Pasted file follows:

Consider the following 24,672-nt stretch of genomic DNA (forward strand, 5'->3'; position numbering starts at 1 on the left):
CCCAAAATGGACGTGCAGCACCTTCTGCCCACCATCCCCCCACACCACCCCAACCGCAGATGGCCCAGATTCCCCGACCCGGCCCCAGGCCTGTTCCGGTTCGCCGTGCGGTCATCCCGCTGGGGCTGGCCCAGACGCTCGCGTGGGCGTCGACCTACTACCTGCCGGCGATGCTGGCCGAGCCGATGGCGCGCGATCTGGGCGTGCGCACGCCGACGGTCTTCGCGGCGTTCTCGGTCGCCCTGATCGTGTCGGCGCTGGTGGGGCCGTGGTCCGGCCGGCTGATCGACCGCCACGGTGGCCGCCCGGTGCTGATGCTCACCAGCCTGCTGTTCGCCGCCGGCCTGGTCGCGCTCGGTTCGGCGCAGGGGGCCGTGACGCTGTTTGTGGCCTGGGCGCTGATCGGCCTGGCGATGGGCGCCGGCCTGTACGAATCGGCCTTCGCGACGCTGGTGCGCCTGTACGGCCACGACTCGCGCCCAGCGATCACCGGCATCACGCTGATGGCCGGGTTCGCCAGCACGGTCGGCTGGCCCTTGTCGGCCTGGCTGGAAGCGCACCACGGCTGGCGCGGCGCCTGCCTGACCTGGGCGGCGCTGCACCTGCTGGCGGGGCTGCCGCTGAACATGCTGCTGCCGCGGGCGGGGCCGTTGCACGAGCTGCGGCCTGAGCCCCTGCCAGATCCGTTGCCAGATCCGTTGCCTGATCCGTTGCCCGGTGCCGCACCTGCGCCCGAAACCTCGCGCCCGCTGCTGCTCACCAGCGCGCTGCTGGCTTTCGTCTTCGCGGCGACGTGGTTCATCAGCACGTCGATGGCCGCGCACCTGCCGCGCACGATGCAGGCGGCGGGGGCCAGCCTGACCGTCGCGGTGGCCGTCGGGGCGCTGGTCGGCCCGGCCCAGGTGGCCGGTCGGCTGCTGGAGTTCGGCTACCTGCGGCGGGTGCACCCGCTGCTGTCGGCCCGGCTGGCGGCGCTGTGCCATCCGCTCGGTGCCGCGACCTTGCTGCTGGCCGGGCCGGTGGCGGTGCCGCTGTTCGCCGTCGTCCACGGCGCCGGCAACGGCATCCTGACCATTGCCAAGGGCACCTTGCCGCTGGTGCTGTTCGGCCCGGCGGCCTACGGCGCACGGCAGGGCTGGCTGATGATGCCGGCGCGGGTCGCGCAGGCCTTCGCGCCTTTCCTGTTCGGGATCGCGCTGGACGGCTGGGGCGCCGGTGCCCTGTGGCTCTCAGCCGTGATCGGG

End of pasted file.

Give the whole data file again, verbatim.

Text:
Consider the following 24,672-nt stretch of genomic DNA (forward strand, 5'->3'; position numbering starts at 1 on the left):
CCCAAAATGGACGTGCAGCACCTTCTGCCCACCATCCCCCCACACCACCCCAACCGCAGATGGCCCAGATTCCCCGACCCGGCCCCAGGCCTGTTCCGGTTCGCCGTGCGGTCATCCCGCTGGGGCTGGCCCAGACGCTCGCGTGGGCGTCGACCTACTACCTGCCGGCGATGCTGGCCGAGCCGATGGCGCGCGATCTGGGCGTGCGCACGCCGACGGTCTTCGCGGCGTTCTCGGTCGCCCTGATCGTGTCGGCGCTGGTGGGGCCGTGGTCCGGCCGGCTGATCGACCGCCACGGTGGCCGCCCGGTGCTGATGCTCACCAGCCTGCTGTTCGCCGCCGGCCTGGTCGCGCTCGGTTCGGCGCAGGGGGCCGTGACGCTGTTTGTGGCCTGGGCGCTGATCGGCCTGGCGATGGGCGCCGGCCTGTACGAATCGGCCTTCGCGACGCTGGTGCGCCTGTACGGCCACGACTCGCGCCCAGCGATCACCGGCATCACGCTGATGGCCGGGTTCGCCAGCACGGTCGGCTGGCCCTTGTCGGCCTGGCTGGAAGCGCACCACGGCTGGCGCGGCGCCTGCCTGACCTGGGCGGCGCTGCACCTGCTGGCGGGGCTGCCGCTGAACATGCTGCTGCCGCGGGCGGGGCCGTTGCACGAGCTGCGGCCTGAGCCCCTGCCAGATCCGTTGCCAGATCCGTTGCCTGATCCGTTGCCCGGTGCCGCACCTGCGCCCGAAACCTCGCGCCCGCTGCTGCTCACCAGCGCGCTGCTGGCTTTCGTCTTCGCGGCGACGTGGTTCATCAGCACGTCGATGGCCGCGCACCTGCCGCGCACGATGCAGGCGGCGGGGGCCAGCCTGACCGTCGCGGTGGCCGTCGGGGCGCTGGTCGGCCCGGCCCAGGTGGCCGGTCGGCTGCTGGAGTTCGGCTACCTGCGGCGGGTGCACCCGCTGCTGTCGGCCCGGCTGGCGGCGCTGTGCCATCCGCTCGGTGCCGCGACCTTGCTGCTGGCCGGGCCGGTGGCGGTGCCGCTGTTCGCCGTCGTCCACGGCGCCGGCAACGGCATCCTGACCATTGCCAAGGGCACCTTGCCGCTGGTGCTGTTCGGCCCGGCGGCCTACGGCGCACGGCAGGGCTGGCTGATGATGCCGGCGCGGGTCGCGCAGGCCTTCGCGCCTTTCCTGTTCGGGATCGCGCTGGACGGCTGGGGCGCCGGTGCCCTGTGGCTCTCAGCCGTGATCGGG